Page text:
I first heard of the news segment of a Fox reporter going to Chinatown and offensively stereotyping Chinese people (search "Watters' World: Chinatown Edition") when my friend asked if I had seen it as we were driving my place for dinner. I hadn't. Partially because I had my eyes on the road, I was half-listening to her, so I just rolled my eyes (don't worry, I didn't crash) and didn't think much of it. I mean, come on, Fox news? Asian stereotypes? Controversial video outraging the Internet? Nothing new there.
Later, when I logged into Facebook, at the top of my news feed were shared articles about the segment and I thought, maybe this is something worth investigating. At first, I avoided watching the video because I just did not need any more negativity in my day, but it's another day and I am ready to tackle this controversy. Join me as I live-comment on this travesty.
0:16 - OK, so Watters is going to Chinatown to sample political opinion about Trump and Chinese-American relations. This is gonna be wonderful .
0:24 - HOLD UP, is that "Kung Fu Fighting"? OH HELL NO.
0:27 - "Am I supposed to bow to say 'Hello'?" Um, no, you're supposed to say "Hello" to say "Hello." Bowing is actually more of a Japanese gesture, and while we do bow sometimes in Chinese culture, it is usually reserved for showing high respect for elders or in religious settings and definitely not for people you meet on the streets. Personally, I have actually rarely seen people bow when greeting others.
0:41 - "Hillary Clinton basically is an extension of Obama." And..........? Oh, right, this is Fox News, so you don't need any legitimate justification for your opinions as long as you dislike Obama.
0:54 - Hmm, I'm honestly surprised they actually included clips of people speaking against Donald Trump.
1:08 - "Speak! Speak! Why don't you speak?!" I found this clip (and really all those other clips) incredibly offensive. Perhaps, this hit a nerve because I was raised by the Confucian philosophy of respecting your elders. Regardless, how would you like it if I asked you something if Chinese and made fun of you for not being able to respond, Jesse?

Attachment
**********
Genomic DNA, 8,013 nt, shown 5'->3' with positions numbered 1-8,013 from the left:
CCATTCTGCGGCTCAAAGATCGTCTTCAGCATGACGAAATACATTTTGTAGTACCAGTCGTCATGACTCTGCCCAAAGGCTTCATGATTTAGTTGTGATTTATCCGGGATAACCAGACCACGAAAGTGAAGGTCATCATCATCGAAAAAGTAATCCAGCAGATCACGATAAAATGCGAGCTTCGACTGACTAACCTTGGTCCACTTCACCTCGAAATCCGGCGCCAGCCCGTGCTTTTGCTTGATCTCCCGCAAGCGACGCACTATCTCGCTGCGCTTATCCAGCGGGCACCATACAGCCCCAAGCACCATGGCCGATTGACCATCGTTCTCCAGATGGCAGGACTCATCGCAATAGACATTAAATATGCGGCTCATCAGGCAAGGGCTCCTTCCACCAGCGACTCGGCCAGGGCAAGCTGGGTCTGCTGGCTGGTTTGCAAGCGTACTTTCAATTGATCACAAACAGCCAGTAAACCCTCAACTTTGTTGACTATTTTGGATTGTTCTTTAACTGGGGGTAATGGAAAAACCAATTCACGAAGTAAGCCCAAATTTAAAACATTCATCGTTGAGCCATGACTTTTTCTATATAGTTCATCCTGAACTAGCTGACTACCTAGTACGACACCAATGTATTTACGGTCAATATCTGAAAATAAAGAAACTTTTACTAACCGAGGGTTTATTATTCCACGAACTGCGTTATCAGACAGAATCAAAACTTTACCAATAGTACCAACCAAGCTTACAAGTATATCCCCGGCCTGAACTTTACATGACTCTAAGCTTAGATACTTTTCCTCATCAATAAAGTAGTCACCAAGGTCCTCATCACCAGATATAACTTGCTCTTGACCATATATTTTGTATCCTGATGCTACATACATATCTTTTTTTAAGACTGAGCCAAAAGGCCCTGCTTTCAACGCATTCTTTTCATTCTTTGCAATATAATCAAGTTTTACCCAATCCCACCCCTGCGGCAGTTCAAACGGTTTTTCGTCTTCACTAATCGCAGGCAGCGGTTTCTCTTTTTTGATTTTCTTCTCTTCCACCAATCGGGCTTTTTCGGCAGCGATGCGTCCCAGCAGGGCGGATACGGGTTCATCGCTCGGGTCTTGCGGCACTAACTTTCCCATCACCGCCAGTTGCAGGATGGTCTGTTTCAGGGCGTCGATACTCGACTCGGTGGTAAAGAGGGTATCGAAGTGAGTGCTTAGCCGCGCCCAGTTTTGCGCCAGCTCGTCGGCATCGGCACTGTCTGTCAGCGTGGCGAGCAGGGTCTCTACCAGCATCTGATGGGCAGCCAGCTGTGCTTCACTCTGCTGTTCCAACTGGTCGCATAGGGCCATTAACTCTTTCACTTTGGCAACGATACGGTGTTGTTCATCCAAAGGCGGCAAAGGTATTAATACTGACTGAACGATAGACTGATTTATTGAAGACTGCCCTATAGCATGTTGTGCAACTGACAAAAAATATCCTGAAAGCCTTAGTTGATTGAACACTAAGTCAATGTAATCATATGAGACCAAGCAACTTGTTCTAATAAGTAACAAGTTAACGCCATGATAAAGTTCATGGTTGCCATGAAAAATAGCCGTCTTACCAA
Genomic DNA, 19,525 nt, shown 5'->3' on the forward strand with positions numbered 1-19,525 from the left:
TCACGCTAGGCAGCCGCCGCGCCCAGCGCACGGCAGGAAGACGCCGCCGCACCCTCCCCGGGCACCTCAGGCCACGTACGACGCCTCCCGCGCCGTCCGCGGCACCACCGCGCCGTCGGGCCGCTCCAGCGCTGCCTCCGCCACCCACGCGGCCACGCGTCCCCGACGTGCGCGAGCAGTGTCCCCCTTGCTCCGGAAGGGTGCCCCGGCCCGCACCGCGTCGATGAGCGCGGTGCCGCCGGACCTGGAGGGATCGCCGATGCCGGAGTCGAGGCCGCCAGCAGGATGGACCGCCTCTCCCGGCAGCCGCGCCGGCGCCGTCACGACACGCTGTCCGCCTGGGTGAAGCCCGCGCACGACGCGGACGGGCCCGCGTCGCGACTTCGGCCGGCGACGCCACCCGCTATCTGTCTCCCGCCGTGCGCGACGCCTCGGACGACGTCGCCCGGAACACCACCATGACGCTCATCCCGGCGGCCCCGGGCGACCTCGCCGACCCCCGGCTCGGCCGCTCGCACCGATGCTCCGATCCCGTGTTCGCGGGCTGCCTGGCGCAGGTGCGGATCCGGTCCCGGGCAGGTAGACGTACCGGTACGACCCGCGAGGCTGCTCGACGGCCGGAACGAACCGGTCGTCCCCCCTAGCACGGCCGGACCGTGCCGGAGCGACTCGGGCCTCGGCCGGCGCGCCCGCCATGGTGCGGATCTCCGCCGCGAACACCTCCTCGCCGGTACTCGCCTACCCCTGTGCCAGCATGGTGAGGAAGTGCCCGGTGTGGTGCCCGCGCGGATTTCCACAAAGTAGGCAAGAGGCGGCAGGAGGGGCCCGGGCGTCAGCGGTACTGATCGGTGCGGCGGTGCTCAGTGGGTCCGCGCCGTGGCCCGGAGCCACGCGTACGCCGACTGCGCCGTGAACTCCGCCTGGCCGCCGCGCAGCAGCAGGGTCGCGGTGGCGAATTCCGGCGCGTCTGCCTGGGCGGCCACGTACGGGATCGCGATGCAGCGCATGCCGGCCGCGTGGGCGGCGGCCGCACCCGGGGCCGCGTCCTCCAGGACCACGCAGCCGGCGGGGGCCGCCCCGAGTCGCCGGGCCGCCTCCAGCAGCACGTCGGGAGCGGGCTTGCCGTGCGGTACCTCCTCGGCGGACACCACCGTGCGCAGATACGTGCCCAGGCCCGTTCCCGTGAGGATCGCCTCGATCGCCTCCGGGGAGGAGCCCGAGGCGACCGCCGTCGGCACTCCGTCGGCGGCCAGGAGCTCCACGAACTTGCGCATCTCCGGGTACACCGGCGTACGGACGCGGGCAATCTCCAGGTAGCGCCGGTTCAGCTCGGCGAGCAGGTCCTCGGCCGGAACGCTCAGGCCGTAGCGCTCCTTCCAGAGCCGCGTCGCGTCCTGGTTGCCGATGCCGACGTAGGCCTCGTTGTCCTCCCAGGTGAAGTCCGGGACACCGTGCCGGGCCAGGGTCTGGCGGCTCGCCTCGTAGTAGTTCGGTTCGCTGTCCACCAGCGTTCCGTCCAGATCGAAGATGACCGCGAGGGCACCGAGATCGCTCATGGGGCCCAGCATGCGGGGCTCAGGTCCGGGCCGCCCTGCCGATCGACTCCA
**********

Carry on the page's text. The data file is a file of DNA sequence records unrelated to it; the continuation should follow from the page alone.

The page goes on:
1:15 - "Is it the year of the dragon?" Admittedly, I had to search what year it was, and it's the Year of the Monkey. However, what is the relevance of this question to the main issue of the segment? Additionally, the editors purposely emphasized the man's smoking, which, combined with the irrelevance of the question, suggests that the segment really isn't about Chinese-American political opinions at all.
1:30 - "So China can keep ripping us off." I think the girl's face says it all.
1:51 - "Is everything made in China?" What kind of a question is this? Yes, many things are made in China and everyone knows that, so the fact that he asks this means that he really doesn't have any substantial questions to ask people about Chinese-American relations and resorts to stereotypes as a source for humor.
2:45 - "Do you know karate?" Again, karate is actually more of a Japanese martial art although it does have influences from Chinese martial arts. But the root of this association, stemming from incorrect terminology in martial arts film, again shows a lack of knowledge about the people he is interviewing.
2:52 - YES. BEAT HIM UP.
3:19 - The clip of the Japanese twins from Austin Powers was seriously disturbing. The fetishized portrayal of Asian women in films is already problematic and a whole other issue on its own, and the inclusion of this clip just perpetuates an ignorant and antiquated Westerner's view of Asian women.
3:36 - "It's not Japanese, it's Chinese!" How fitting. I'm not sure if Watters knows the difference. Aside from that, I highly enjoyed the old man's criticism of Watters' attempts at speaking Chinese (note: they're speaking Cantonese, a dialect of Chinese).
4:09 - "You thought people knew what was going on?" This snarky comment was just the cherry on top. First, I just want to say that interviewing people in Chinatown isn't the most accurate representation of Chinese-Americans or their opinions, whether that was the intention or not, but rather the most convenient sample. Second, this question was just extremely condescending and unwarranted especially considering the fact it was a comical segment and half of his questions weren't even about politics.
Overall, ignoring all the blatant stereotyping, this segment was objectively not funny and, most importantly, Watters barely even did what he supposedly set out to do: interviewing Chinese people about their political views. Is this the worst and most outrageous thing that has offended the Internet? Admittedly, no. However, whatever the intent, it is simply not acceptable or funny to fill your inability to humor political issues with stereotypes of Asians, Watters. And just because I question your knowledge that China and Japan are different countries, here's a map:
You proclaim yourself to be a political humorist, but your interviews were hardly political or humorous, so try again, Jesse.